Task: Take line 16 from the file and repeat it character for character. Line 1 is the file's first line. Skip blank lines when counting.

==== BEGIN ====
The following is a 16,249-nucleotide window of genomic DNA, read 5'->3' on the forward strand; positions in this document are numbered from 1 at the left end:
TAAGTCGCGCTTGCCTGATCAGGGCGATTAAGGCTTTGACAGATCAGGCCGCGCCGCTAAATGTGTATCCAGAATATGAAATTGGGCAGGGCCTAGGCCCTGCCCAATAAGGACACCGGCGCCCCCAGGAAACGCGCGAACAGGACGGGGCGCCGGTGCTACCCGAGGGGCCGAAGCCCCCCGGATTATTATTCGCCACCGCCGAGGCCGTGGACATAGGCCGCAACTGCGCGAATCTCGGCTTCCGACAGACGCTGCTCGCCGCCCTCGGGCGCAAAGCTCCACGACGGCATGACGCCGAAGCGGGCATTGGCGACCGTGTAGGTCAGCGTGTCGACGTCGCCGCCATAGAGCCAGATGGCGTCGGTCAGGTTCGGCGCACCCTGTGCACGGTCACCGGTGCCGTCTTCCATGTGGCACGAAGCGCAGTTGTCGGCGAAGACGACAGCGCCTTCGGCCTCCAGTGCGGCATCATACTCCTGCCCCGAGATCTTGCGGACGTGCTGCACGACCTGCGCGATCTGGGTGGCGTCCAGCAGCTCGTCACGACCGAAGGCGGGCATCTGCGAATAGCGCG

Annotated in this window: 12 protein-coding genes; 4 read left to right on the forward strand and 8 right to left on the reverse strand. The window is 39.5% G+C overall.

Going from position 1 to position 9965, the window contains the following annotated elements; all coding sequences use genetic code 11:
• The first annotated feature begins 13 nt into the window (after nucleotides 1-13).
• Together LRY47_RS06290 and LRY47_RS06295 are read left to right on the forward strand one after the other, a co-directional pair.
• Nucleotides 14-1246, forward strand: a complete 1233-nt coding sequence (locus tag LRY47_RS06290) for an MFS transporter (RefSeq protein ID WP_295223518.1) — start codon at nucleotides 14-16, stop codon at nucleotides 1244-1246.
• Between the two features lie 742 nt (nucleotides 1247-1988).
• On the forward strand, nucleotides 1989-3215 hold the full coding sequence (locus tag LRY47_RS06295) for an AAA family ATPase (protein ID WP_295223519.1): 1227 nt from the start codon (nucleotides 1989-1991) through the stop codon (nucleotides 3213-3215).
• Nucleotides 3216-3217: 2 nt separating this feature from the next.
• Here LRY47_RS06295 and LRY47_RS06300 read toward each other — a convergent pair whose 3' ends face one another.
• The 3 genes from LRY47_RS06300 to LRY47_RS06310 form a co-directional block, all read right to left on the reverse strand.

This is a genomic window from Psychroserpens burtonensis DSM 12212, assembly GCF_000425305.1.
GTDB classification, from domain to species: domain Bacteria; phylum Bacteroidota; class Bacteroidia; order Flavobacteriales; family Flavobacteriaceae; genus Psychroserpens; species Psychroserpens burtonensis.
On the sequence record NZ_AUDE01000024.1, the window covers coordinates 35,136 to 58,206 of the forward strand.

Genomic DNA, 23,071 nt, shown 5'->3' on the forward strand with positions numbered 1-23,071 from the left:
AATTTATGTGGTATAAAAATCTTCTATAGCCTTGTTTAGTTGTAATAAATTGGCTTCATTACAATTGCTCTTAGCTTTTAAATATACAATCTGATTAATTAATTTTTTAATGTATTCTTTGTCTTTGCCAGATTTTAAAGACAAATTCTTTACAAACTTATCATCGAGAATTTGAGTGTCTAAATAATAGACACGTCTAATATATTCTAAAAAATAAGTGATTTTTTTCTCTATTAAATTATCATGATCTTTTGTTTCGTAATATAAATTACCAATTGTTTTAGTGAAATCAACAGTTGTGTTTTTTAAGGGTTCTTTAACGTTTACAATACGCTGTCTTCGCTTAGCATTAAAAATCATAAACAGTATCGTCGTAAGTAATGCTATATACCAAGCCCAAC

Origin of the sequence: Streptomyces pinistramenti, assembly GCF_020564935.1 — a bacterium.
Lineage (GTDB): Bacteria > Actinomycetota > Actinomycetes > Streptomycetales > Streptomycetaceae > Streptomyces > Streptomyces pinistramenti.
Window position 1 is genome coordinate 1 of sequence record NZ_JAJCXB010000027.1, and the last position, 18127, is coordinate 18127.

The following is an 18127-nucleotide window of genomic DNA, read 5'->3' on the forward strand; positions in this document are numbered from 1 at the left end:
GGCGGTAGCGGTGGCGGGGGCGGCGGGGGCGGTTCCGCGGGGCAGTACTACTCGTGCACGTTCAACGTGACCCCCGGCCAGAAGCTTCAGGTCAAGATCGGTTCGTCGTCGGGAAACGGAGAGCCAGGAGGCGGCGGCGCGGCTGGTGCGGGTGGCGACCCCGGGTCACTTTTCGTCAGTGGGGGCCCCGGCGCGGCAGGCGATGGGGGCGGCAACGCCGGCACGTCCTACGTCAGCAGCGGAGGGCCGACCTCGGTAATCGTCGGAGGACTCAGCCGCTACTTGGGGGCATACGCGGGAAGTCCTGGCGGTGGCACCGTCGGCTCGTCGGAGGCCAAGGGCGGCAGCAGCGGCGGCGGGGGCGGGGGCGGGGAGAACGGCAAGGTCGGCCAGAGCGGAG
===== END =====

Genomic DNA, 23,071 nt, shown 5'->3' on the forward strand with positions numbered 1-23,071 from the left: